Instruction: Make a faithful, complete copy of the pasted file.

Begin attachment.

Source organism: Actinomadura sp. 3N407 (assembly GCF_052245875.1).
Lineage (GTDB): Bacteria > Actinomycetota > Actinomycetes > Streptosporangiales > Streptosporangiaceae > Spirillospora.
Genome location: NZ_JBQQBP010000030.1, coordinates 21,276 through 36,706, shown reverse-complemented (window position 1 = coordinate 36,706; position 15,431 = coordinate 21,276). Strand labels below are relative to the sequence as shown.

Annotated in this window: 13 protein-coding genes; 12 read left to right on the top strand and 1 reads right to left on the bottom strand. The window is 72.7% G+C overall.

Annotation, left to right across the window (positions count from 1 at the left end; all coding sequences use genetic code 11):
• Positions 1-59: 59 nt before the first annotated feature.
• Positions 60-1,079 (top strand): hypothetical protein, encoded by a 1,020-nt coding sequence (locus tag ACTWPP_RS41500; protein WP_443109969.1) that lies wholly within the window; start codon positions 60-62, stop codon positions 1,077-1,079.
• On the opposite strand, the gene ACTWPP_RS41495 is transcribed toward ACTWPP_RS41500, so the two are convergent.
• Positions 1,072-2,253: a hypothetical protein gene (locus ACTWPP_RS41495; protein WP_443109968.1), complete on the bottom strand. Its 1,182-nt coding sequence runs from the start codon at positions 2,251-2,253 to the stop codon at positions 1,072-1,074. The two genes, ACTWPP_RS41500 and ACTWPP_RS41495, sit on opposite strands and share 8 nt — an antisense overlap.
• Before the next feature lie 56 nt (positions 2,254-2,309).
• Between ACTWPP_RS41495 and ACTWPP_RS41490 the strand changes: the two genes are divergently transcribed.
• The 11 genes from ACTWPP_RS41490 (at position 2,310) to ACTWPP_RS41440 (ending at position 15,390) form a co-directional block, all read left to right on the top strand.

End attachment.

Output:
Source organism: Actinomadura sp. 3N407 (assembly GCF_052245875.1).
Lineage (GTDB): Bacteria > Actinomycetota > Actinomycetes > Streptosporangiales > Streptosporangiaceae > Spirillospora.
Genome location: NZ_JBQQBP010000030.1, coordinates 21,276 through 36,706, shown reverse-complemented (window position 1 = coordinate 36,706; position 15,431 = coordinate 21,276). Strand labels below are relative to the sequence as shown.

Annotated in this window: 13 protein-coding genes; 12 read left to right on the top strand and 1 reads right to left on the bottom strand. The window is 72.7% G+C overall.

Annotation, left to right across the window (positions count from 1 at the left end; all coding sequences use genetic code 11):
• Positions 1-59: 59 nt before the first annotated feature.
• Positions 60-1,079 (top strand): hypothetical protein, encoded by a 1,020-nt coding sequence (locus tag ACTWPP_RS41500; protein WP_443109969.1) that lies wholly within the window; start codon positions 60-62, stop codon positions 1,077-1,079.
• On the opposite strand, the gene ACTWPP_RS41495 is transcribed toward ACTWPP_RS41500, so the two are convergent.
• Positions 1,072-2,253: a hypothetical protein gene (locus ACTWPP_RS41495; protein WP_443109968.1), complete on the bottom strand. Its 1,182-nt coding sequence runs from the start codon at positions 2,251-2,253 to the stop codon at positions 1,072-1,074. The two genes, ACTWPP_RS41500 and ACTWPP_RS41495, sit on opposite strands and share 8 nt — an antisense overlap.
• Before the next feature lie 56 nt (positions 2,254-2,309).
• Between ACTWPP_RS41495 and ACTWPP_RS41490 the strand changes: the two genes are divergently transcribed.
• The 11 genes from ACTWPP_RS41490 (at position 2,310) to ACTWPP_RS41440 (ending at position 15,390) form a co-directional block, all read left to right on the top strand.